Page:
George Floyd, a Black man, was killed on May 25, 2020 by white police officer Derek Chauvin who kneeled on his neck for more than nine minutes in Minneapolis. Chauvin has been convicted by a jury of murder and manslaughter.

A woman holds portraits of Ahmaud Arbery and George Floyd during an event in remembrance of George Floyd in Minneapolis, Minnesota, on May 23, 2021.
A woman holds portraits of Ahmaud Arbery and George Floyd during an event in remembrance of George Floyd in Minneapolis, Minnesota, on May 23, 2021. (AFP)

Thousands across the US including friends and relatives of Black man George Floyd will gather to commemorate the first anniversary of his death under a white policeman's knee.

Floyd, 46, was killed on May 25, 2020 by police officer, Derek Chauvin, who kneeled on his neck for more than nine minutes in Minneapolis.

Chauvin, convicted by a jury of murder and manslaughter, is to be sentenced on June 25.

Floyd's death sparked protests against racial injustice across the US and around the world.

Major cities across the US have planned a number of events, with the biggest taking place in Minneapolis, here Floyd died.

Minneapolis

The intersection where Floyd took his final breath will on Tuesday be transformed into an outdoor festival, with food, children's activities and a long list of musical performers.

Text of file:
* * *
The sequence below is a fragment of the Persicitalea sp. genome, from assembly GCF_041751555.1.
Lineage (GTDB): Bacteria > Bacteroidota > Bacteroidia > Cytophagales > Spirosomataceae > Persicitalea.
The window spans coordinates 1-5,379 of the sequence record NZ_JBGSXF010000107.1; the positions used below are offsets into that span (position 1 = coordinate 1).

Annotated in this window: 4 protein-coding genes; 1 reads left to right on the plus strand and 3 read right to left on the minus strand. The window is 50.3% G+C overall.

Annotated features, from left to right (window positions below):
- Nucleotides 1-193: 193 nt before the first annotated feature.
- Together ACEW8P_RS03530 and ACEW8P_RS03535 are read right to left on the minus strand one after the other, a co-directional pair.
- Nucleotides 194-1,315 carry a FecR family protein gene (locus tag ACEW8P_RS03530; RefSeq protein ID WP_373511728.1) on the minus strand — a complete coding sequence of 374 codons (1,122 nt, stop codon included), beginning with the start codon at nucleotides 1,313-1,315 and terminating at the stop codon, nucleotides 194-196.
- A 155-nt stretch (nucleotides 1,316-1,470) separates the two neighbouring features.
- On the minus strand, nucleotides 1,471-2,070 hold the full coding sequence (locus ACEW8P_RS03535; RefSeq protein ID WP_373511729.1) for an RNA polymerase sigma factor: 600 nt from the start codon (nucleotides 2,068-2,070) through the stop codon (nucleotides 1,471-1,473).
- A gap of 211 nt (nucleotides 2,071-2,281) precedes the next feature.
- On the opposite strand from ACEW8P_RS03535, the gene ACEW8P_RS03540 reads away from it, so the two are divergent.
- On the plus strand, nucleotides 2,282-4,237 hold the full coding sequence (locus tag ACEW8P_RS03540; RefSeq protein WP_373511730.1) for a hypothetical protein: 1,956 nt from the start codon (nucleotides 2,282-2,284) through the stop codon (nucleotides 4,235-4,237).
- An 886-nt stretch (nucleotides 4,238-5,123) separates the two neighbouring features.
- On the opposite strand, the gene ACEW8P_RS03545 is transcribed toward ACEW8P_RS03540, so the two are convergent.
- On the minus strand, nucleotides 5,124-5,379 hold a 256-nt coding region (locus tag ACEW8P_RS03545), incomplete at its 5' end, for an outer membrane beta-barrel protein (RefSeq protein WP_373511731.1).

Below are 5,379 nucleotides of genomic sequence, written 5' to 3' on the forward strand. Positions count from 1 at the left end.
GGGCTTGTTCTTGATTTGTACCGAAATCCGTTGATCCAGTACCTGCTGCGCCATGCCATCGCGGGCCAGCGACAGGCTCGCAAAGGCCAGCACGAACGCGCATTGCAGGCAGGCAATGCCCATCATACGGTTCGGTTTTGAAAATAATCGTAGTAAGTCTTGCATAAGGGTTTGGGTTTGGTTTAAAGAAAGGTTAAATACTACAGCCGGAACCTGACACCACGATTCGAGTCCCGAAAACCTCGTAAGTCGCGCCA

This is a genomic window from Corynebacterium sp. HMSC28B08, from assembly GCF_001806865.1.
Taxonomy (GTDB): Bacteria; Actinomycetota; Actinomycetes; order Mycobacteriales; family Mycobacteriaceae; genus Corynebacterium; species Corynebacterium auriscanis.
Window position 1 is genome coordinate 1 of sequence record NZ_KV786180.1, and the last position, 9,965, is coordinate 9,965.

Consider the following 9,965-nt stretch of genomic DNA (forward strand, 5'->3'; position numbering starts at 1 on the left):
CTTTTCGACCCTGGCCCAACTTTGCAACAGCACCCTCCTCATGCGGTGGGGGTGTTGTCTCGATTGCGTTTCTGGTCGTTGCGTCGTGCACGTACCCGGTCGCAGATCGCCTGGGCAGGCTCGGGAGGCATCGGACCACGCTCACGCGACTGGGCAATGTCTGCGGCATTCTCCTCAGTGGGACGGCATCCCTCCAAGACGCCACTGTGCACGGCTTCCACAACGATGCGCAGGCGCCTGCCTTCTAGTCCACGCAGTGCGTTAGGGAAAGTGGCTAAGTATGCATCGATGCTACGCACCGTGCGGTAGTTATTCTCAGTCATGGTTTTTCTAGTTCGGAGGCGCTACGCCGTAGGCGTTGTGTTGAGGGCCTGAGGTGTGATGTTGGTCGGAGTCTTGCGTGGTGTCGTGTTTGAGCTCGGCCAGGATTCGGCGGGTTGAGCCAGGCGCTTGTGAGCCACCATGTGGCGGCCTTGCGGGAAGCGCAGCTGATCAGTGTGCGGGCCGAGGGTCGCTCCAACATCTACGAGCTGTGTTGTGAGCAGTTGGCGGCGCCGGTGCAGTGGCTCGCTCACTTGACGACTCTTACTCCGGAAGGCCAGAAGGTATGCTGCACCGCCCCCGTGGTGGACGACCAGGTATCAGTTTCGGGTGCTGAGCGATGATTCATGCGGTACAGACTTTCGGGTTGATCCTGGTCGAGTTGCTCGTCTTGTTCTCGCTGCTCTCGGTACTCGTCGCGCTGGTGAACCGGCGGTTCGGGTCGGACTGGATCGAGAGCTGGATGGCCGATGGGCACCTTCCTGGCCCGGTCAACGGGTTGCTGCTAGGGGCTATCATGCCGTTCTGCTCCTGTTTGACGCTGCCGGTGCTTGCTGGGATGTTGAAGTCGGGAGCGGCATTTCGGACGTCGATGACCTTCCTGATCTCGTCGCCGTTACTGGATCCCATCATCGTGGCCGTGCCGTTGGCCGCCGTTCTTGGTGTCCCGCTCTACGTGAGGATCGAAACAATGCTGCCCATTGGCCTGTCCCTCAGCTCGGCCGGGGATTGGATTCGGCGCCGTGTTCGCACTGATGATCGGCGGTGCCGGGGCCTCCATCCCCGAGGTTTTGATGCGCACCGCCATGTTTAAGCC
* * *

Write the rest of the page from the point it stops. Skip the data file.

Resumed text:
“We're going to be turning mourning into dancing,” rapper Nur-D tweeted. “We're going to be celebrating 365 days of strength in the face of injustice.”

The site of Floyd's death, 38th and Chicago, was taken over by activists soon after his death, and remains barricaded to traffic. 

The “Rise and Remember George Floyd” celebration will also be held there, including a candlelight vigil, caps several days of marches, rallies and panel discussions about his death and where America is in confronting racial discrimination.

Many members of the Floyd family were scheduled to be in Washington on Tuesday, in a private meeting with President Joe Biden, who called family members after the Chauvin verdict and pledged to continue fighting for racial justice.

Washington